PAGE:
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No. Dry chemical extinguishers are usually filed with Mono-ammonium phosphate. This is a non-toxic substance, however, large amounts of this powder in the air can cause breathing difficulties. Leave the area after discharging a dry chemical fire extinguisher. Call 911 to ensure that the fire is completely extinguished.
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The recommended extinguisher for home use is a “Dry Chemical” type, generally type 2A-10BC.
Store your extinguisher away from the stove, near the entrance to the kitchen. Mount the extinguisher on the bracket that is supplied with the extinguisher. In your workshop, mount the extinguisher away from power tools, near the exit.
Caution: Never put yourself or anyone else in jeopardy by trying to extinguish a fire that may be too large. Sound an alarm to other occupants, leave the building close all doors behind you and call the Fire Department (9-1-1). Go to your designated meeting place and wait for firefighters to arrive.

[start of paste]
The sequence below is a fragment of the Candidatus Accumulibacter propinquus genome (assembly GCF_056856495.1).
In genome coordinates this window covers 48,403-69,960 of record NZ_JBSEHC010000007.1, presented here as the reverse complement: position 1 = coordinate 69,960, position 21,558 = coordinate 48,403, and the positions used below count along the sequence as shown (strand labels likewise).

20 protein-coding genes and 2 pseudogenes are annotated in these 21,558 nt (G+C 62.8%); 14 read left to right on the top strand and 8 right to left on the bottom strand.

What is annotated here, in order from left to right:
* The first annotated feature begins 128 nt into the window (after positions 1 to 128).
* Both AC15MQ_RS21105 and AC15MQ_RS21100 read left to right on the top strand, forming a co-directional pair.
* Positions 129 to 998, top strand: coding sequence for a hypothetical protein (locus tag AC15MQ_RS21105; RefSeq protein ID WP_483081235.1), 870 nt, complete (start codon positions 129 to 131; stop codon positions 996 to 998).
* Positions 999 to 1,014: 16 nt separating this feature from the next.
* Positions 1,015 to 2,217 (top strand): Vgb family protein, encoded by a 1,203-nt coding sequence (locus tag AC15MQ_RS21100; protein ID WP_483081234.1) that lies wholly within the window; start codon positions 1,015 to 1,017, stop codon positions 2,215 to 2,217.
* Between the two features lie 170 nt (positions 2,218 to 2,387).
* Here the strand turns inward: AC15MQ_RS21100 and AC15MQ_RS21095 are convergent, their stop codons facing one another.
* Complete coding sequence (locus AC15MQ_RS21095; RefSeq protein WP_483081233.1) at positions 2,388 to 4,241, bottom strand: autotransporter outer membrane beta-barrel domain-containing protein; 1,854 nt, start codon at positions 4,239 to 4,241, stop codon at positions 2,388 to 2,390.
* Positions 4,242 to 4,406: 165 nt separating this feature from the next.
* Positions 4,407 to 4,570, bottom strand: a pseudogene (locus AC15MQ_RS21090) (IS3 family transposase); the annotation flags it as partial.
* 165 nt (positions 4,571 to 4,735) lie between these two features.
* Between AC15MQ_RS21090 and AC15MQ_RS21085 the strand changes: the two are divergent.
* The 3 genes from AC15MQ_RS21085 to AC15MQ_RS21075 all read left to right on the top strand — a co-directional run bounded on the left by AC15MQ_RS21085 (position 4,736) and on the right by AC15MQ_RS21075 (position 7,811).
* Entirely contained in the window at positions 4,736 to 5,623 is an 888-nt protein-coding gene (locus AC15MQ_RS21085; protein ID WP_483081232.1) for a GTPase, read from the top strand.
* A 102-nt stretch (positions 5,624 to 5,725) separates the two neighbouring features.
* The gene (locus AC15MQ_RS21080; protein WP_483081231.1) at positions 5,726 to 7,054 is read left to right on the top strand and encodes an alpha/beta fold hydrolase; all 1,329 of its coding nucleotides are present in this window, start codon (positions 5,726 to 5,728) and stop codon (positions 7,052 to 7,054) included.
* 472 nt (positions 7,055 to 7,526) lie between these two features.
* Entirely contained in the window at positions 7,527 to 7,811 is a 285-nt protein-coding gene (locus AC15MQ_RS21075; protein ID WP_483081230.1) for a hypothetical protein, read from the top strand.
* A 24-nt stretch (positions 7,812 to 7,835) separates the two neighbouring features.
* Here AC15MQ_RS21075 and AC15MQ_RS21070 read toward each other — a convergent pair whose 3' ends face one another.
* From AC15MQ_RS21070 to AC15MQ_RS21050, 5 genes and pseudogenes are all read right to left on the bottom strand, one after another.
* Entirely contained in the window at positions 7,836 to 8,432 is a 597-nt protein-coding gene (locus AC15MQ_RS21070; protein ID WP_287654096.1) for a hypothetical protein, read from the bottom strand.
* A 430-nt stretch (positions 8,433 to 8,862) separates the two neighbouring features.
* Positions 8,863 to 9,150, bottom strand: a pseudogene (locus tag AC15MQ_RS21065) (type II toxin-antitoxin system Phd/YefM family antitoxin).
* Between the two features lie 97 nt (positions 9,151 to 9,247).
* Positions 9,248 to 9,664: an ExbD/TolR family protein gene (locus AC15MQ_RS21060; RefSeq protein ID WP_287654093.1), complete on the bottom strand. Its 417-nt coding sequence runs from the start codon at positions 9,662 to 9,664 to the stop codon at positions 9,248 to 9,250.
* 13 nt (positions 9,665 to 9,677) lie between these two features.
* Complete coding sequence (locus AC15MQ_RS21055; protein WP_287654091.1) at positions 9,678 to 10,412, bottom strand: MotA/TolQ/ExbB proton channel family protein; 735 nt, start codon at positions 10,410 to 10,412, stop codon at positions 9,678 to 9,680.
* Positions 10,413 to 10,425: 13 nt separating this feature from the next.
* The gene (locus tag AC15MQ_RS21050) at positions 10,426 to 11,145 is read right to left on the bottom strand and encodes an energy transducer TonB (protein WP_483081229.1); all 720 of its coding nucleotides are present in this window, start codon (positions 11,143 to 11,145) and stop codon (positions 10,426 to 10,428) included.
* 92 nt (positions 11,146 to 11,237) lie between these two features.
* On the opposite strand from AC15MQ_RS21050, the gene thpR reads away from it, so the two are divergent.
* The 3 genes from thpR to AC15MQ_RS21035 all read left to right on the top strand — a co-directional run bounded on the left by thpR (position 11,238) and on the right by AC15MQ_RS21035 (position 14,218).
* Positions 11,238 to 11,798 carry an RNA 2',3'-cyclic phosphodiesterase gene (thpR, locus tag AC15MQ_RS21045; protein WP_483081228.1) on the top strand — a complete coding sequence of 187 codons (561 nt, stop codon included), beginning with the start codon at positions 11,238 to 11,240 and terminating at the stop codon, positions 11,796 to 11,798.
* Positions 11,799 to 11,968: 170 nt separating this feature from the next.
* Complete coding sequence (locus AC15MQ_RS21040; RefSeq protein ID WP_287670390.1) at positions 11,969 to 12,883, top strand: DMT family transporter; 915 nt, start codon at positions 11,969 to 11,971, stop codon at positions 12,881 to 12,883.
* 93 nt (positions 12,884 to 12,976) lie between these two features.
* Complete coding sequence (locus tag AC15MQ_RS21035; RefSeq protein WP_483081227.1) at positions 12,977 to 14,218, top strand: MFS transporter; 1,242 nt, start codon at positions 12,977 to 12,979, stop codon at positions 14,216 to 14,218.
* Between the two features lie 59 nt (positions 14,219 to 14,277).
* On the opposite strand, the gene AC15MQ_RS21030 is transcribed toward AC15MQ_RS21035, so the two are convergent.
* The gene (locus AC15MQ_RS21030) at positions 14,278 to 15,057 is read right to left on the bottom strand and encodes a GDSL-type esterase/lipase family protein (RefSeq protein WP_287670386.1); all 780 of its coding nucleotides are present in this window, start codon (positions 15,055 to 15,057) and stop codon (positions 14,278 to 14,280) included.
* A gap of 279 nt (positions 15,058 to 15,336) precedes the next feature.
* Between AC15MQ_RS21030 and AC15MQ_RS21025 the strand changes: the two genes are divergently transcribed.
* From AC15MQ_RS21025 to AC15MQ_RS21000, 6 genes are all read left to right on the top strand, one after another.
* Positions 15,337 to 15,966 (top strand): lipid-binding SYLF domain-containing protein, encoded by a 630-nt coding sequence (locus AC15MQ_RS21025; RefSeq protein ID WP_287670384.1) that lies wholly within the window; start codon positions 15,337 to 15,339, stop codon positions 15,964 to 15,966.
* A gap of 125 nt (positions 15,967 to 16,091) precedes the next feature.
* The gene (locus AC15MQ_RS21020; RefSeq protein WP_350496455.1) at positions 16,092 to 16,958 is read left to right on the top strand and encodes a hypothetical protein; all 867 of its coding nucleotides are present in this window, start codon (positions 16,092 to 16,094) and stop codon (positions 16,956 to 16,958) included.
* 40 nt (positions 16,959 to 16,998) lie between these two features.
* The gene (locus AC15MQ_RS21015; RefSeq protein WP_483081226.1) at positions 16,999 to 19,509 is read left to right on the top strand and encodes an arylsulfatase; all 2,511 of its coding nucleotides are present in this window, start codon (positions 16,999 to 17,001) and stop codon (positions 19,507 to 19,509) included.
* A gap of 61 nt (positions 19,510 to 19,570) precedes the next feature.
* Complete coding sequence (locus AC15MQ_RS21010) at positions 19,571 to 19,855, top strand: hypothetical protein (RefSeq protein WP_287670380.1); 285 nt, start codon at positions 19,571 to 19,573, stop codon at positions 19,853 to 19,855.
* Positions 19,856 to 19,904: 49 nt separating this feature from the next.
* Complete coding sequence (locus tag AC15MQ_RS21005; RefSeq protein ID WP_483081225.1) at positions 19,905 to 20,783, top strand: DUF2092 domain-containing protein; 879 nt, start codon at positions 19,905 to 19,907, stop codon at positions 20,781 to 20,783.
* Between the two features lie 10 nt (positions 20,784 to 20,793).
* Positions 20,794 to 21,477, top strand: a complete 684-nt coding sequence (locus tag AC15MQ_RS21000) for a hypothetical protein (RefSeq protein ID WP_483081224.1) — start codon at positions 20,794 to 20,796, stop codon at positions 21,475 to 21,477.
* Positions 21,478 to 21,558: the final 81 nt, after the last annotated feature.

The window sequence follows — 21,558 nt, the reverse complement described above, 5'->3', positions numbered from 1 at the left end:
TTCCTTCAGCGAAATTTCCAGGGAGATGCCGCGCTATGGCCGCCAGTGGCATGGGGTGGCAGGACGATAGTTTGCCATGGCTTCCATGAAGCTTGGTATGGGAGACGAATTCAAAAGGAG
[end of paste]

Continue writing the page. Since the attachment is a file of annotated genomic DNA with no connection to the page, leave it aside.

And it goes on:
If you are called on to use your extinguisher to fight a fire, just think of the words, PASS:
PULL on the safety pin at the top of the extinguisher.
AIM the nozzle, horn, or hose at the base of the flame (6 to 8 feet away).
SQUEEZE or press the handle.
SWEEP from side to side at the base of the fire until it goes out.
Always follow the manufacturer's instructions as listed on the unit. Never go back into a burning building!
Hardware stores and department stores in your area stock fire extinguishers. You can also refer to the “Yellow Pages” of the phone directory for servicing companies. Most extinguisher servicing companies have units for sale, which are suitable for home use.